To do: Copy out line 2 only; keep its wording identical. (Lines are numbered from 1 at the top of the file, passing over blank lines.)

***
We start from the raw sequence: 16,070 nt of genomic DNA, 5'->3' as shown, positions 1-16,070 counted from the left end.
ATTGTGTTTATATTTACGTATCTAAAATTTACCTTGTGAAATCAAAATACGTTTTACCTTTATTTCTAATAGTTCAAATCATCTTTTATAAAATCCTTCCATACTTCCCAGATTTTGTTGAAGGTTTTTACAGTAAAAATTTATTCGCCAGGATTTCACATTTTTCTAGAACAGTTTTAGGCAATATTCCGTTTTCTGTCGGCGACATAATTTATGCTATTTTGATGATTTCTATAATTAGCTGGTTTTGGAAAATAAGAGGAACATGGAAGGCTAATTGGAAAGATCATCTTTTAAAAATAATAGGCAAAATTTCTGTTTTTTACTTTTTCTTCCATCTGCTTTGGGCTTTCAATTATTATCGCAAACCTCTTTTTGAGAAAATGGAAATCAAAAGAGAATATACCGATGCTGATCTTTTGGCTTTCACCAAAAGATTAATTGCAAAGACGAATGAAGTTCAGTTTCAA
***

ATTGTGTTTATATTTACGTATCTAAAATTTACCTTGTGAAATCAAAATACGTTTTACCTTTATTTCTAATAGTTCAAATCATCTTTTATAAAATCCTTCCATACTTCCCAGATTTTGTTGAAGGTTTTTACAGTAAAAATTTATTCGCCAGGATTTCACATTTTTCTAGAACAGTTTTAGGCAATATTCCGTTTTCTGTCGGCGACATAATTTATGCTATTTTGATGATTTCTATAATTAGCTGGTTTTGGAAAATAAGAGGAACATGGAAGGCTAATTGGAAAGATCATCTTTTAAAAATAATAGGCAAAATTTCTGTTTTTTACTTTTTCTTCCATCTGCTTTGGGCTTTCAATTATTATCGCAAACCTCTTTTTGAGAAAATGGAAATCAAAAGAGAATATACCGATGCTGATCTTTTGGCTTTCACCAAAAGATTAATTGCAAAGACGAATGAAGTTCAGTTTCAA